Feds widen probe into state payouts to social-service agencies
BY DAVE MCKINNEYAND NATASHA KORECKI Staff Reporters April 1, 2011 11:22PM
Updated: September 24, 2012 6:25AM
SPRINGFIELD — A federal investigation into state payouts to social-service agencies that had partly focused on state Sen. Rickey Hendon appears to have broadened, targeting state-funded groups that are tied to at least three more lawmakers.
Prosecutors in Chicago and Springfield have issued four subpoenas since December to the Illinois Department of Commerce and Economic Opportunity, the Department of Corrections and Department of Public Health.
The subpoenas obtained by the Chicago Sun-Times seek “contracts, correspondences, invoices, audits, payments [and] receipts” for 10 state grant recipients, contractors and their officers. Since 2001, taxpayers have paid at least $695,000 to those organizations.
At least part of the investigation centers on how much work — or whether any work — was actually performed by recipients of state grants or contracts, the Sun-Times has learned.
Three of the groups secured funding with help from Rep. Kenneth Dunkin (D-Chicago), while newly seated Sen. Annazette Collins (D-Chicago) and Sen. Donne Trotter sponsored grants to one other recipient, according to a Department of Commerce and Economic Opportunity spokeswoman and interviews. None of the lawmakers was named in the subpoenas, and no charges have been filed in connection with the probe.
Dunkin pushed the largest grant — $200,000 — for an event on Northerly Island called “Move! Chicago International House Music Festival” that was part of the Gay Games VII held in July 2006.
The state-funded festival promoted “house music as a music genre” and “provided the state with an opportunity to further promote local cultural and tourist attractions to visitors of the Gay Games,” DCEO spokeswoman Marcelyn Love said in a prepared statement.
The subpoena seeking records about that particular grant named Alvan Leung, who donated $19,970 to Dunkin in 2002; Randall Crumpton, a former treasurer for Dunkin’s campaign fund; and an entity called CDM Chicago that involved Crumpton and two others. Leung and Crumpton could not be reached for comment.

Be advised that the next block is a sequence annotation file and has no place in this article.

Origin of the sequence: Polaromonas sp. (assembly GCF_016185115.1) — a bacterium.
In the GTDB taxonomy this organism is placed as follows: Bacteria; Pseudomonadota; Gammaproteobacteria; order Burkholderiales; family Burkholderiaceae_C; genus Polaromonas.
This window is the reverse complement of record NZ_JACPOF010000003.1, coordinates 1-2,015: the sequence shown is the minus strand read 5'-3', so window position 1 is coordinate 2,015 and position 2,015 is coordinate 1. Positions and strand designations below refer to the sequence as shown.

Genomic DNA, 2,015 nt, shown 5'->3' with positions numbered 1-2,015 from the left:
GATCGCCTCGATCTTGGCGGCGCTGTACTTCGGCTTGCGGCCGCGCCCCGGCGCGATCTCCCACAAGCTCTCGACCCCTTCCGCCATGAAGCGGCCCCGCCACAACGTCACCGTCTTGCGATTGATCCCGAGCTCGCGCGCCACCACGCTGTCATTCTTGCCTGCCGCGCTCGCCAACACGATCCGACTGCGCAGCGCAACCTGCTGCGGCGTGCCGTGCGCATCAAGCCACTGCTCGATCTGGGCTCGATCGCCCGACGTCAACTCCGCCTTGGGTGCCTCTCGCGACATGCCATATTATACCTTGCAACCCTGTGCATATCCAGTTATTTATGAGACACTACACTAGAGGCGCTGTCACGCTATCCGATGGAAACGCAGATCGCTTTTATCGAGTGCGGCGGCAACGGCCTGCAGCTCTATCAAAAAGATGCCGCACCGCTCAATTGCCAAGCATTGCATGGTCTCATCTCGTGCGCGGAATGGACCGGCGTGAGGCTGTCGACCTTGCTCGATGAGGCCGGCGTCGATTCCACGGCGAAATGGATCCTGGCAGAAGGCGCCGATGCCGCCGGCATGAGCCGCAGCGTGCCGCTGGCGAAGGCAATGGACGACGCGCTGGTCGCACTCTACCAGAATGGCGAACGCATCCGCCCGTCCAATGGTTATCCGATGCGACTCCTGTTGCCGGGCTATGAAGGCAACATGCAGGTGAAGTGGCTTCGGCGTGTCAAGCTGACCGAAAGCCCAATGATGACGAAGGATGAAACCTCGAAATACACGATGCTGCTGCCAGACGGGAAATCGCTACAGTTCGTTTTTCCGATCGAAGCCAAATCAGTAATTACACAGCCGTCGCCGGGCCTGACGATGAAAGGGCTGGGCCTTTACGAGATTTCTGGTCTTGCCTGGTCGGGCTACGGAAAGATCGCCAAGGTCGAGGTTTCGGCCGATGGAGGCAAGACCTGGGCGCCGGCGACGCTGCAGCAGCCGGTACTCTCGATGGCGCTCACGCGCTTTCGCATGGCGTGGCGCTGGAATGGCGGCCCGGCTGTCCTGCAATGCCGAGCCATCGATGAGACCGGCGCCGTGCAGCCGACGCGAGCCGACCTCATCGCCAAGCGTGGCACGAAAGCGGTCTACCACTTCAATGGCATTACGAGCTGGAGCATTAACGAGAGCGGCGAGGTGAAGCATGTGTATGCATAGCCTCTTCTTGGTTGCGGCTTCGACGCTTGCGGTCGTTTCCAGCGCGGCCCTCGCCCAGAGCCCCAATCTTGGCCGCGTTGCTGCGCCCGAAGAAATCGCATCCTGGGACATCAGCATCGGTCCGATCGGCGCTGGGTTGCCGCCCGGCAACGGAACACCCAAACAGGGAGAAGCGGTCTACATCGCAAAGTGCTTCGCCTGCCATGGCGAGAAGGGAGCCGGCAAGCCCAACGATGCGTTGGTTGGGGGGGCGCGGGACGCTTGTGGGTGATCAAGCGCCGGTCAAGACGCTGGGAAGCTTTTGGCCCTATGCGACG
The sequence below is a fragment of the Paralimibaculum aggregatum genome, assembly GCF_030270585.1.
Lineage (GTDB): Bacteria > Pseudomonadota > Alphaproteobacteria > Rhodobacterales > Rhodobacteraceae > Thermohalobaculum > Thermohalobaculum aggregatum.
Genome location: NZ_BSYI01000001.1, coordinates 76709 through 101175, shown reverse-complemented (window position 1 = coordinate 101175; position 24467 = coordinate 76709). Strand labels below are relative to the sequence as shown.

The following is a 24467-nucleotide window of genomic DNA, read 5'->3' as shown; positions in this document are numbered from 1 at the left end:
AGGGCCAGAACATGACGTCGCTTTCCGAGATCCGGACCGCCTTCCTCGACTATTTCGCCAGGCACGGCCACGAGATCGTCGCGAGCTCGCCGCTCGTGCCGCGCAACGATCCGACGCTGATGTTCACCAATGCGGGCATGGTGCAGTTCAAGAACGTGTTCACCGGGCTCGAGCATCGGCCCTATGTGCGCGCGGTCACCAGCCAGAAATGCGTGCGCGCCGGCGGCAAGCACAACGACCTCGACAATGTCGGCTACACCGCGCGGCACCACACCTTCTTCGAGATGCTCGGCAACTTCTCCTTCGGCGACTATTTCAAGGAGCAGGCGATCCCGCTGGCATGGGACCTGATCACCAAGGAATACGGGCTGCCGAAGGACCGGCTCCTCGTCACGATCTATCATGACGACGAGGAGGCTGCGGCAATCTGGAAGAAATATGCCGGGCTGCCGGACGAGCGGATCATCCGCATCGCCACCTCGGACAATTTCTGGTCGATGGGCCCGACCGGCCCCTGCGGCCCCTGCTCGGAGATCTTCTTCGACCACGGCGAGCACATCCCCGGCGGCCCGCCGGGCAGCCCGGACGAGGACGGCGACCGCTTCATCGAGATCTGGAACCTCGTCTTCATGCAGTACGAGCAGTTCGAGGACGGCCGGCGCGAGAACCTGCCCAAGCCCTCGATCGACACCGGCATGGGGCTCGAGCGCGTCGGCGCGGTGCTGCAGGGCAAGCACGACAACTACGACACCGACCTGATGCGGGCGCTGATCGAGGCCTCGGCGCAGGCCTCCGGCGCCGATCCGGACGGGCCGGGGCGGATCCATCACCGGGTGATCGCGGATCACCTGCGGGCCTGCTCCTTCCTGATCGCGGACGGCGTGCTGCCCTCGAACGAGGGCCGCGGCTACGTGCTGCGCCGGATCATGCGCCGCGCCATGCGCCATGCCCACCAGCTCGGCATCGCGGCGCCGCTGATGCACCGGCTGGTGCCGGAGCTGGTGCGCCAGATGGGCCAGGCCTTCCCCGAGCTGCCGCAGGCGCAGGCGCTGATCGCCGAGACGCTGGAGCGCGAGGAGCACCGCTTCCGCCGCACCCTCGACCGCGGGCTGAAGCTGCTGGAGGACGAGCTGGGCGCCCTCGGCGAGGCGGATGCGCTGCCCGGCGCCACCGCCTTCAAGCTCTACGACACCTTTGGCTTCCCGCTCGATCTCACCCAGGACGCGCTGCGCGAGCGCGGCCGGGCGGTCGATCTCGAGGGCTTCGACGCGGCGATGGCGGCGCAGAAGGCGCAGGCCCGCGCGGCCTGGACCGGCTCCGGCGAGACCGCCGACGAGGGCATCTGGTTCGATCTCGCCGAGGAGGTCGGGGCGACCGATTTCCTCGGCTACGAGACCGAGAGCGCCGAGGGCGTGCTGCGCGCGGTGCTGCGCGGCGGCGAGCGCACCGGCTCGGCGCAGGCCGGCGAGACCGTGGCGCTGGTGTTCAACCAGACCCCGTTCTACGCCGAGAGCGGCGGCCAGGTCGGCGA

In an interview, Dunkin also acknowledged writing a letter of support for an organization called Inner City Youth Foundation, which was named along with its officers on a subpoena to the state prisons system. The group has a placement contract at Sheridan Correctional Center and has been paid $75,000 since 2008, IDOC spokeswoman Sharyn Elman said.
“These organizations came to me and said, ‘Hey, look here, please support this project or event.’ They, like many other organizations, come to me and many other politicians as they often do so there is no connection with any . . . I don’t want to say the word, wrongdoing, because that doesn’t go with my constitution,” Dunkin told the Sun-Times.
“The fact they’re subpoenaing these records or organizations is surprising to me,” Dunkin said. “There is nothing wrong.”
Inner City Youth Foundation, a nonprofit organization, donated $250 to Dunkin in 2009. Foundation President Maurice Perkins donated $500 to Dunkin in 2007, while the group’s executive director, Christine Perkins, gave Dunkin $500 in 2006, state campaign records show.
“I don’t have any idea what the feds could be looking at at the Inner City Youth Foundation,” Maurice Perkins said.
Another organization named on the DCEO subpoena is called Passages Alternative Living. The group got $45,000 in DCEO funds through a grant sponsored in 2001 by then-state Rep. Collins, who was appointed last month to fill Hendon’s seat when he abruptly resigned in late February. Those dollars funded parenting workshops, Love said.
Both Dunkin and Trotter said they have not been contacted by federal officials. They both said it was incumbent on the agencies to determine whether the work was properly performed.
Neither Collins nor Smith returned phone calls Friday.
With help from Trotter, the powerful budget point person for the Senate Democrats, Passages Alternative Living, got $40,000 more from DCEO in 2006 that was used to renovate a computer lab at the Illinois Institute of Technology, Love said.
“This is the first I heard of it,” Trotter said when asked Friday about the group and the DCEO subpoena, “and as far as I know, the dollars were spent cleanly.”
The latest subpoenas follow an earlier round of subpoenas to five state agencies last August, seeking contracts and other records tied to almost 50 nonprofit organizations and some of their officials.
Hendon was linked to a number of the agencies, who told the Associated Press they had secured state funding with help from the former assistant Senate majority leader from the West Side.
Among those identified in that batch of subpoenas who had ties to Hendon were his sister and her daughter, who co-owned a film production company that landed more than $1 million in DCEO funding in 2007-08, in part, to make a movie, the AP reported last October.
Hendon denied wrongdoing and told the AP he was unsure why the grant recipients and contractors were subpoenaed but declined to say whether law-enforcement officials had spoken with him.